If you’re unfamiliar with your Google Analytics dashboard, logging in can feel like opening a book written in a foreign language. Bounce rate? Referrals? Intelligence events?
It’s enough to make even the savviest entrepreneur slam his laptop shut in frustration (after all, isn’t this why we hire a tech team?!).
In all seriousness, though, your Google Analytics dashboard may feel like a puzzle, and in fact it is—a good kind of puzzle that holds the clues to making more money for your business every month.
We’re taking the mystery out of Google Analytics for entrepreneurs and breaking down the most important metrics you should be monitoring from month to month. Plus, we’ll tell you exactly what they mean in terms of your bottom line.
The almighty website metric. How many people are coming to your online storefront every month?
Your overall traffic is one of the easiest metrics to understand. If it’s going up each month, you’re in good shape. If it’s leveling off or dropping, you’ll want to take a closer look at why.
Google Analytics will give you a few big-picture numbers pertaining to traffic: sessions, users and pageviews.
A new session happens any time a visitor calls up your site and ends when they click away from your domain. Users measures the number of unique individuals that come to your site. Pageviews counts individual views on pages of your site.
So, let’s look at a real life example. If I come to your website via the home page, click on your About page, click on your Pricing page, then go check my email, your stats for my visit would look like this:
If I come back again tomorrow, it’ll register a new session, but will not count me as an additional user. Make sense?
Even more important than your general traffic numbers is the source of your traffic. This can be found in Google Analytics by visiting Reporting > Acquisition > All Traffic > Source/Medium
When you select Source/Medium, you’ll see a numbered list of all the sources that are sending people to your website, plus a collection of stats for each one.
Why is this important? Because it tells you the specific sources of traffic that are most valuable for your business.
Here's an example scenario: you get 1,000 visitors per month from Facebook, but they have a high bounce rate and very few conversions (more on these metrics below). You also get 200 visitors per month from Google organic searches, and they have a low bounce rate and lots of conversions.
This tells you that although you get fewer visitors from Google, each one of them is far more valuable for your business. They convert into paying customers more often.
If you’re using this intelligence to make a good business decision, you might stop spending money on a social media consultant and instead invest in an SEO specialist. Let your traffic tell you where to spend more money.
Simply put, what percentage of people “bounce” from your site (AKA leave) after viewing only one page? If your bounce rate is 60%, this means 60 out of every 100 people view only the page they came in on, then go elsewhere on the web.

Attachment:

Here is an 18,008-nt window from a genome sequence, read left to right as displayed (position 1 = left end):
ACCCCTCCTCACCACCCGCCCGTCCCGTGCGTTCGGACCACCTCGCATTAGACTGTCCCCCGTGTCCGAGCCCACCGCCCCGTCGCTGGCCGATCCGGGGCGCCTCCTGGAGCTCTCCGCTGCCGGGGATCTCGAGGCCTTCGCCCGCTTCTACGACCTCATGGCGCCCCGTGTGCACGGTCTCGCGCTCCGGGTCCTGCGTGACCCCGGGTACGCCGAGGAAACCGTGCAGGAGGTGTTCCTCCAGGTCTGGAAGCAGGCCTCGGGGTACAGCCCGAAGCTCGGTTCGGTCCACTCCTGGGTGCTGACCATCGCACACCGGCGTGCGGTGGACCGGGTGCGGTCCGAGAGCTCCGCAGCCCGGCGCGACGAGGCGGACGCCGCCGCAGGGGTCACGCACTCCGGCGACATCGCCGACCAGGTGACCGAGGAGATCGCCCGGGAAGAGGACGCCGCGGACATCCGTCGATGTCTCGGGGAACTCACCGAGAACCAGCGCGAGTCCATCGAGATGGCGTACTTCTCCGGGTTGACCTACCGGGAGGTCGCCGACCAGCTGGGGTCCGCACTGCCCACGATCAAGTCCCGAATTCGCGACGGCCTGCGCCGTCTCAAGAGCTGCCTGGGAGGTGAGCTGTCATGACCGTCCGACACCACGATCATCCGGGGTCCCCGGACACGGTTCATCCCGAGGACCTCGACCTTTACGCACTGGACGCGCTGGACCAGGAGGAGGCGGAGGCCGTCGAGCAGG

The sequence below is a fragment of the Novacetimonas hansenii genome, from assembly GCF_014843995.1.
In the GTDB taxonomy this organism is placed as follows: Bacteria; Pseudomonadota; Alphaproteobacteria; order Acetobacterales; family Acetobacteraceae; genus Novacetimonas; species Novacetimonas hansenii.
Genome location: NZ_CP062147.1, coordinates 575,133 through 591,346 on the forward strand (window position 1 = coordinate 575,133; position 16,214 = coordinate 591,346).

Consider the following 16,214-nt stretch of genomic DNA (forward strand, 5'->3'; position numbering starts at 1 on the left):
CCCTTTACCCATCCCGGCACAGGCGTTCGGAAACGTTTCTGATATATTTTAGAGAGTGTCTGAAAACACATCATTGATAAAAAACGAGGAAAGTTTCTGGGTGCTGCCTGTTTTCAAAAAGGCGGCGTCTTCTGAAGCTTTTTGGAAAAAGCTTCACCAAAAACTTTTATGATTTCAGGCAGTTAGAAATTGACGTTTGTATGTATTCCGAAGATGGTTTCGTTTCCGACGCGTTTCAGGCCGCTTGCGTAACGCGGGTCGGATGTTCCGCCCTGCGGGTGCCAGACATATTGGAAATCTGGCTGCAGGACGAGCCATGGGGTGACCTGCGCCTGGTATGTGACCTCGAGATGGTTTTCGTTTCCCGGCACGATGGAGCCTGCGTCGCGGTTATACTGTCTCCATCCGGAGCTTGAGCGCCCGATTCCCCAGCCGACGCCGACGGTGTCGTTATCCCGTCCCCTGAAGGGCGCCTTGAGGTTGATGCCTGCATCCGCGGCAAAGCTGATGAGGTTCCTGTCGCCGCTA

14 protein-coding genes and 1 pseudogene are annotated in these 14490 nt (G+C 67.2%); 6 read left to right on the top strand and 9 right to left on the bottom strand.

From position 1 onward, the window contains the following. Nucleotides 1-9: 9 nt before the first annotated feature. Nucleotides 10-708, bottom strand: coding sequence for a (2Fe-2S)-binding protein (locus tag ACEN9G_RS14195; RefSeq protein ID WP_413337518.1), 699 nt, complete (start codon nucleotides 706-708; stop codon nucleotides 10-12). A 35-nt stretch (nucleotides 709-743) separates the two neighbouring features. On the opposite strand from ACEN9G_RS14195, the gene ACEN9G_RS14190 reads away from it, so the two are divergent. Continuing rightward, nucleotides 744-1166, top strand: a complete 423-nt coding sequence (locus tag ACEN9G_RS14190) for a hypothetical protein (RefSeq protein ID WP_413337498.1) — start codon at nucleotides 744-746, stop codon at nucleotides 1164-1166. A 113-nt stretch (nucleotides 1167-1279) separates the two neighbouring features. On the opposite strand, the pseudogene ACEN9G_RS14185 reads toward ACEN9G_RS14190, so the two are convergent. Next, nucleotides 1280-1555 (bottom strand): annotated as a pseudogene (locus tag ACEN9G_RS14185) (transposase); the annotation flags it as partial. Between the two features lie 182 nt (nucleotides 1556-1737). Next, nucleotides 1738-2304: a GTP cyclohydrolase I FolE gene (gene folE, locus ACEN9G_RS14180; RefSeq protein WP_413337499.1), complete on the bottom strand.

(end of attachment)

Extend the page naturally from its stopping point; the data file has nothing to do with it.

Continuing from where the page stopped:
Bounce rate is like golf: a lower score is better.
What’s a good bounce rate? Unfortunately, we can’t give you a cut and dry answer. It depends largely on your industry and the type of traffic you’re driving (sales vs. educational vs. entertainment, etc.)
As a general rule of thumb, a bounce rate under 40% is great. Between 40% and 65% is pretty average.
If you’re consistently seeing a bounce rate higher than 70%, you probably want to spend some time improving it. Why? Because it means people aren’t finding what they came looking for on your website. This not only translates into fewer sales, it also dings your website’s value in the eyes of search engines.
You can improve your bounce rate by making sure each page of your website is ultra-targeted. Have an About Us page to explain your company’s background. Have a Services page that outlines all of your packages, and so on. Make your website a super-clear roadmap that directs visitors to exactly where they need to go.
Additionally, make sure the traffic you’re sending to your website points people to the exact page they’ll want to land on. For example, don’t talk about a sale on Facebook and then include a link to your home page, where people are going to have to click around looking for the sale. Instead, send them directly to a landing page that talks all about the sale. Boom! They won’t click away out of frustration.
The Rocket Fuel Blog has a great explainer on bounce rates with stats from a sample of different websites.
Finally, the money metric: conversions.
A conversion is a fancy way of saying someone became a customer via your website—yep, they converted. A conversion might also mean someone converted into an email list subscriber or a downloader of your e-book. Basically, a conversion is a desirable action someone takes on your website.
Here’s the funny thing about conversions—they show you your traffic in a whole new light. You might be getting 10,000 page views per month, but if you’re not getting a single conversion, all that traffic is worthless.
It’d be much better to have just 1,000 page views per month with 20 conversions (which, statistically speaking, hits the standard conversion rate of around 2%).
If you’re experiencing a low conversion rate, you may need to use stronger copywriting that encourages users to take action (also known as calls to action). Or, you might want to focus on the layout of your site, making sure it flows smoothly from the point of entry to the ‘Buy Now!’ button.
When you look at all three of these metrics in tandem, you’ll get a pretty good idea of where your marketing efforts are paying off, where your customers are actually coming from, and where you can improve to make more money from your website traffic.
Do you check in on your Google Analytics regularly? Which metrics do you pay the most attention to?
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